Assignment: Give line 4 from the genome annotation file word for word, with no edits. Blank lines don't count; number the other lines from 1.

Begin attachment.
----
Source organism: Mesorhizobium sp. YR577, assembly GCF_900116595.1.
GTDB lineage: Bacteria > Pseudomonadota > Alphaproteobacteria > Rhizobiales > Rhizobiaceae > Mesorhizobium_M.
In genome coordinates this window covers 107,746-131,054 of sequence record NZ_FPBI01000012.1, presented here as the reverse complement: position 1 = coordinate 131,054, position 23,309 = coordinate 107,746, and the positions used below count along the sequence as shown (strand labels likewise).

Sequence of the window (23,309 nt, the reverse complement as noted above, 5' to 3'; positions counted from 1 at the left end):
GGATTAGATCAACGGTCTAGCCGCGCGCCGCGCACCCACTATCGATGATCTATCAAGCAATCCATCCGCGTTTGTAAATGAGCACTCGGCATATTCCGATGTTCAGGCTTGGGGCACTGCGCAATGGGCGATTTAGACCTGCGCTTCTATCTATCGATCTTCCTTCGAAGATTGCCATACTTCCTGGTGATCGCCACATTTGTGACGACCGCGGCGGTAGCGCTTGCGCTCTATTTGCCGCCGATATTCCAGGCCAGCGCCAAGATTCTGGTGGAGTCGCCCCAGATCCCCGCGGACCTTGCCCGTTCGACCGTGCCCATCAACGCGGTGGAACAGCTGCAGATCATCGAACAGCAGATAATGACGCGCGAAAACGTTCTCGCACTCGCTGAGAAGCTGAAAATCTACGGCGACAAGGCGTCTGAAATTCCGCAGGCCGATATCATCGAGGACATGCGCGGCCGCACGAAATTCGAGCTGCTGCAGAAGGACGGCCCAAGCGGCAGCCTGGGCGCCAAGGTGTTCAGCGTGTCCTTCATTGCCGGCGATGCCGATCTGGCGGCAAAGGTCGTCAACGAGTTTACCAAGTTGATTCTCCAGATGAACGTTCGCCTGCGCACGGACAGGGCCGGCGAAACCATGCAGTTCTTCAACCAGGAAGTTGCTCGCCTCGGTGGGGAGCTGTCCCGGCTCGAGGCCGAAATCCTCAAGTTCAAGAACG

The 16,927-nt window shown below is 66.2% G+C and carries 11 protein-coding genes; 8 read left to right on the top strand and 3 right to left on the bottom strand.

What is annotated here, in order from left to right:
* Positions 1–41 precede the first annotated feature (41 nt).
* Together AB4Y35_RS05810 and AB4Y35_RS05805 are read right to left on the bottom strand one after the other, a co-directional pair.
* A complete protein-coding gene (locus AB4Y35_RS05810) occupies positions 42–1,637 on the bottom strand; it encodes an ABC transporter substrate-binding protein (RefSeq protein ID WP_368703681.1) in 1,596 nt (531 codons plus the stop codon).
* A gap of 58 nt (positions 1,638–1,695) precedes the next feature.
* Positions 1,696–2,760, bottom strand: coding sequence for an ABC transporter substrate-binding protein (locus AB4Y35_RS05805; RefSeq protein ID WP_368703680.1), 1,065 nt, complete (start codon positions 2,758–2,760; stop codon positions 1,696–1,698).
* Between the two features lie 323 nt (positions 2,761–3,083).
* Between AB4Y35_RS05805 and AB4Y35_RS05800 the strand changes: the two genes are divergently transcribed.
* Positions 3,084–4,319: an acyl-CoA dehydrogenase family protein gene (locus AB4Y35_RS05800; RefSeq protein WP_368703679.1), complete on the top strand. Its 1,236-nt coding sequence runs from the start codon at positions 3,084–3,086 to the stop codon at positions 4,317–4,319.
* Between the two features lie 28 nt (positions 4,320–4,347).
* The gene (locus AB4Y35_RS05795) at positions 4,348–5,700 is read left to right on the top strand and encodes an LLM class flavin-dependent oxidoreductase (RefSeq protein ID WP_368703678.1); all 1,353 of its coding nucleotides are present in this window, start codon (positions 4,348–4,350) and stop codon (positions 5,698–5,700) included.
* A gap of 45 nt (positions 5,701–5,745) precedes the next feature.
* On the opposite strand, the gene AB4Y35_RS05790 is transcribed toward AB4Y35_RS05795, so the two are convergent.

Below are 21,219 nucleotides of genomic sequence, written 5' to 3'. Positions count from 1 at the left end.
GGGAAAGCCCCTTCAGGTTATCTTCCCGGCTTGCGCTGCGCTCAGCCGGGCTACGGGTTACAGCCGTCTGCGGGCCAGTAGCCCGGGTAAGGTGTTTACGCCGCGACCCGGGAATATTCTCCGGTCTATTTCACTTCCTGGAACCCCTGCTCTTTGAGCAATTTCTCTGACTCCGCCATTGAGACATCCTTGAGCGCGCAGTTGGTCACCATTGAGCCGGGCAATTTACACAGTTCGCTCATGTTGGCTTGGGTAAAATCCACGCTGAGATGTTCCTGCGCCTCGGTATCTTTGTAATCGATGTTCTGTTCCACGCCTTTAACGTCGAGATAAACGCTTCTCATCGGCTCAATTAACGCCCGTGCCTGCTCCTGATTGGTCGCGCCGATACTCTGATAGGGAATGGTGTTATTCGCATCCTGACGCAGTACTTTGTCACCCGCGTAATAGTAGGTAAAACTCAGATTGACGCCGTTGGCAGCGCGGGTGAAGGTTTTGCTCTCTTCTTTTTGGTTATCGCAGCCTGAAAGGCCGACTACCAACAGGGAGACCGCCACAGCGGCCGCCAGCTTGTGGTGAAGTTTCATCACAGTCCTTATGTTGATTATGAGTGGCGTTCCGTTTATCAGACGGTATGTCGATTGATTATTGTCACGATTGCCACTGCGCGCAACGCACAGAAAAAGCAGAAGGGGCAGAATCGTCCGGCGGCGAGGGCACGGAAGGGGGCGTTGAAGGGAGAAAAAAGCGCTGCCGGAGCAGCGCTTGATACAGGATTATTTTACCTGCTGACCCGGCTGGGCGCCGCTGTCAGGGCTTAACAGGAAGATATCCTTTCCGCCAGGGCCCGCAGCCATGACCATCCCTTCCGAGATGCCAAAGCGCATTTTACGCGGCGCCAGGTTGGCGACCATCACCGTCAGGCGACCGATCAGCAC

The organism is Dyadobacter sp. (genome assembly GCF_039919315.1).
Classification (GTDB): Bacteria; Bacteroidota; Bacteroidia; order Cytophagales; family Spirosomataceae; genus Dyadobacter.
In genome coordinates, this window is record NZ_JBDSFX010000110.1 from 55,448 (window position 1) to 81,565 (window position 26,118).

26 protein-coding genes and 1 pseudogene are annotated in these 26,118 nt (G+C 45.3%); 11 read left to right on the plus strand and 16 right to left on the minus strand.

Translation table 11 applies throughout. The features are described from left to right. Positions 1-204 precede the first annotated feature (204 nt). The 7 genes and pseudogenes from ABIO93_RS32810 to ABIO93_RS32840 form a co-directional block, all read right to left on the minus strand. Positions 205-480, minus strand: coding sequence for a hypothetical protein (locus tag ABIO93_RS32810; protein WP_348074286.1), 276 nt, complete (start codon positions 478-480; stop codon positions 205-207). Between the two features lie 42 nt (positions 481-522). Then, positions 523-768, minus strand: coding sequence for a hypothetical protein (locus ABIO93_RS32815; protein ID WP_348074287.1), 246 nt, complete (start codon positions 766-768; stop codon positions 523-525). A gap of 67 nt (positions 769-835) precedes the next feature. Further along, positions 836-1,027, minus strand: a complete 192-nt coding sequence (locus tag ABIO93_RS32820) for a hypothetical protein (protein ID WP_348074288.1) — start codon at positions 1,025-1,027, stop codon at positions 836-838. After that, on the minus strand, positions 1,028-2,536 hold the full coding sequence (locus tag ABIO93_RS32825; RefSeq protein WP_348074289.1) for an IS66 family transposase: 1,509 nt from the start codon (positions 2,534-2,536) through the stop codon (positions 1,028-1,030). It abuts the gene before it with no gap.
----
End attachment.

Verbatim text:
Sequence of the window (23,309 nt, the reverse complement as noted above, 5' to 3'; positions counted from 1 at the left end):